Through the funding, WasteAid is pioneering a feasibility study on developing a circular economy alongside partners The University of Portsmouth and The Department of Agriculture Rural Development Land and Environmental Affairs (DARDLEA), in Mpumalanga, South Africa.
This project will be focusing on three challenges centred around plastic pollution: reducing the littering of flexible packets; understanding where there is a lack of knowledge and operational resources in collections through to processing; and stimulating end-markets in Mpumalanga for these recyclable materials.
Michelle Wilson, circular economy network director for WasteAid, said: “We are honoured to be one of the projects selected to be part of the Plastics Challenge Competition and look forward to working with the University of Portsmouth and the local Municipality in South Africa to test methods that will improve the recovery rates of recycled plastic as well as closing the loop on materials locally.”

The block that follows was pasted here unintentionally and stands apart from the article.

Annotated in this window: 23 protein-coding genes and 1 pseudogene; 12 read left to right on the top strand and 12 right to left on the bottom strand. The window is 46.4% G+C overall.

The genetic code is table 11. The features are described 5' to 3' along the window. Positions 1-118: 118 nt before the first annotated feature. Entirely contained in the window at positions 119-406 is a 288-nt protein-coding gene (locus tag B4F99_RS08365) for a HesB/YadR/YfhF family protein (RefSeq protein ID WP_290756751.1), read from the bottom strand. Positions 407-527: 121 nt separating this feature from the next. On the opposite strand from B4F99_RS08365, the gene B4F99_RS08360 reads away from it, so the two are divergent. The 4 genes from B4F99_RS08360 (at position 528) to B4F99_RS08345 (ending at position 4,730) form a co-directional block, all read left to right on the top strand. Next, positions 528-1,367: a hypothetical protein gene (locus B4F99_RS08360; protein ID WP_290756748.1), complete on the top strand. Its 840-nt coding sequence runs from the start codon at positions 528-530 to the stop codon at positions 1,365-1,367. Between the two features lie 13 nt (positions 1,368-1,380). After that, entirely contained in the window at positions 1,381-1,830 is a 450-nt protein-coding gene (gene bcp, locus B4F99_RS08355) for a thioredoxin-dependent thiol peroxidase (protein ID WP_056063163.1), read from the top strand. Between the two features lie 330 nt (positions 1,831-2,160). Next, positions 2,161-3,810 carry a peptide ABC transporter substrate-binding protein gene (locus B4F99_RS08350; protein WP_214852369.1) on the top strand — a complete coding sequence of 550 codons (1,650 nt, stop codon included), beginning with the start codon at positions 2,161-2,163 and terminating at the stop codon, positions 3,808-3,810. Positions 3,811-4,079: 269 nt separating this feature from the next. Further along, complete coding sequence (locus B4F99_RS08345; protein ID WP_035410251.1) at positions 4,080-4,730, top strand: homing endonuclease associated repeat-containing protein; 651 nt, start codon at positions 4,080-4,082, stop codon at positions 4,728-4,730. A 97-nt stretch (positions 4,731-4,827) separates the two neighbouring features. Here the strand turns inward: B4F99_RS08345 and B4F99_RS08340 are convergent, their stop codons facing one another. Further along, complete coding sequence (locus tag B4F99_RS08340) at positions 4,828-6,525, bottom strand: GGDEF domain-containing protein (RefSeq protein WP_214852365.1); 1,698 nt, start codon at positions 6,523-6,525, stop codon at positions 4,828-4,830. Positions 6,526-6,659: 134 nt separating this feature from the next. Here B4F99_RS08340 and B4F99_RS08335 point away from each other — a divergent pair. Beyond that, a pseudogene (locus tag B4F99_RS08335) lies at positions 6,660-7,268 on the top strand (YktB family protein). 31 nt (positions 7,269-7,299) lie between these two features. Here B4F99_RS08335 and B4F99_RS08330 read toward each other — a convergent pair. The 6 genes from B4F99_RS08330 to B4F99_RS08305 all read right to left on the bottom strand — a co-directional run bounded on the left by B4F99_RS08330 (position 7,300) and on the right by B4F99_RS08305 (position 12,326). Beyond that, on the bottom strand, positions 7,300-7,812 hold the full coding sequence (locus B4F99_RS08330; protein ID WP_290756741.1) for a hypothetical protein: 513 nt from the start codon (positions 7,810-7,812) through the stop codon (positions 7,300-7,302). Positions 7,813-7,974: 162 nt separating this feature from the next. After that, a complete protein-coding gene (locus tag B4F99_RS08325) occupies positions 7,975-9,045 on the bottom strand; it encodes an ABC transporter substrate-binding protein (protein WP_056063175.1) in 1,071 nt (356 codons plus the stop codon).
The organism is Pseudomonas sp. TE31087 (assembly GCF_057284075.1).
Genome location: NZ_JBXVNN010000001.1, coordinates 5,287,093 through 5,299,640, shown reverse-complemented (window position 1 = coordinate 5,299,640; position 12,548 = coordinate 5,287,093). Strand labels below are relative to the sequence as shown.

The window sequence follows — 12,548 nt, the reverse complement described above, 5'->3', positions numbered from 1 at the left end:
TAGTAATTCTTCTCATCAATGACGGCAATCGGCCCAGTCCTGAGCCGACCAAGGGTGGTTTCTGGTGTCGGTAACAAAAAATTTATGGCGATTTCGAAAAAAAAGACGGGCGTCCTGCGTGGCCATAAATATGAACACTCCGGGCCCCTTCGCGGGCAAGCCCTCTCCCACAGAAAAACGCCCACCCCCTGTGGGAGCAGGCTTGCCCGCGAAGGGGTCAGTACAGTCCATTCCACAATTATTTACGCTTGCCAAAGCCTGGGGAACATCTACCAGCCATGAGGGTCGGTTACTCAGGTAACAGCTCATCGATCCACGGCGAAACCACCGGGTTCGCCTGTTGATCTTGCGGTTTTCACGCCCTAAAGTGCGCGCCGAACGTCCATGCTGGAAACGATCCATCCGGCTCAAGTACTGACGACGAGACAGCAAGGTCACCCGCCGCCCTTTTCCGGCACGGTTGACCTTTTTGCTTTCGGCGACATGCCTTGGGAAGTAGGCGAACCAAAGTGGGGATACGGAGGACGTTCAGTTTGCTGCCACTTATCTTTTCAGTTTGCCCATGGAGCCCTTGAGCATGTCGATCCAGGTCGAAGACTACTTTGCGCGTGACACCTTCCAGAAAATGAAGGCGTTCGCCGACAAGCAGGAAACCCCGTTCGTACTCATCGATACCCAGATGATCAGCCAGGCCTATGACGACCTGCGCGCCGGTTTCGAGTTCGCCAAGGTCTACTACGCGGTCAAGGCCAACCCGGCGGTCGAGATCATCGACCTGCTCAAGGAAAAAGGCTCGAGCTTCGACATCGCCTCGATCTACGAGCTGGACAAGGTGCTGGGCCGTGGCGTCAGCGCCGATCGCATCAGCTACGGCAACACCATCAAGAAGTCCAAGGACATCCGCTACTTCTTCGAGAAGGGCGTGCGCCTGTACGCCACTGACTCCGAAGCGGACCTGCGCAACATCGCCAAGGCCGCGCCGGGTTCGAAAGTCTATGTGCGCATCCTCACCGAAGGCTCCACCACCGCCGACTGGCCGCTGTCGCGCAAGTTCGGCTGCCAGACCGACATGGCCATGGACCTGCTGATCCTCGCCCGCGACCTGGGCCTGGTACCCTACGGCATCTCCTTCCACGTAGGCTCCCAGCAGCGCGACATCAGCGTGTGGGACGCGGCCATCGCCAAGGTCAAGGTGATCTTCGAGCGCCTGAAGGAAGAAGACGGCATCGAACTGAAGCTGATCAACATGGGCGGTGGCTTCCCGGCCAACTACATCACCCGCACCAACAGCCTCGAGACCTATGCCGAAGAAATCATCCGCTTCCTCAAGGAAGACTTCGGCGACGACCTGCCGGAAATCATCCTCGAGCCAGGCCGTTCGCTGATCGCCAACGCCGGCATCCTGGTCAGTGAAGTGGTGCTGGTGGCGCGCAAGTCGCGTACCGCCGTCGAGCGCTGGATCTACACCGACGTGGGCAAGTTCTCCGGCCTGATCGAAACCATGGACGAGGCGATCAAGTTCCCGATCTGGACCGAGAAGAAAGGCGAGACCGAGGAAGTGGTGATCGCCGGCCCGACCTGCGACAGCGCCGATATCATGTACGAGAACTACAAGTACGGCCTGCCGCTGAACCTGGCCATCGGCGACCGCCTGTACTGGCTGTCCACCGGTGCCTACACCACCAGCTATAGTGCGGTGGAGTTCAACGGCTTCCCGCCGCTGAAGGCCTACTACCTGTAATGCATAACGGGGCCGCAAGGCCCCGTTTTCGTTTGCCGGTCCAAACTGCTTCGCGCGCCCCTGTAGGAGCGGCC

Alongside the University of Portsmouth, WasteAid will be testing participatory approaches to drive improved source segregation of waste at a household level. This will raise awareness of the issues caused by the litter of flexible plastics and encourage people to separate their waste for recycling.
During a field visit to Mpumalanga, possible points of intervention to improve recycling rates were identified, and representatives from WasteAid and the University of Portsmouth had the opportunity to identify creatives and work with them to co-design behaviour change campaigns.
Together with local partner DARDLEA, WasteAid will be supporting to increase the collection and processing of the segregated waste on the ground. By stimulating these areas in the waste value chain, WasteAid and DARDLEA will then work with local processors to develop their capacity, which in turn will allow for recovered materials to stay in the local economy.
Littering is a huge problem in places like Mpumalanga. With little to no options for disposing of these materials, they often end up entering waterways and eventually harming marine life. Open burning is still a predominant option chosen to avoid the problems of litter, but not only are the emissions harmful to climate change, the pollutants also pose a risk to lung health for local communities.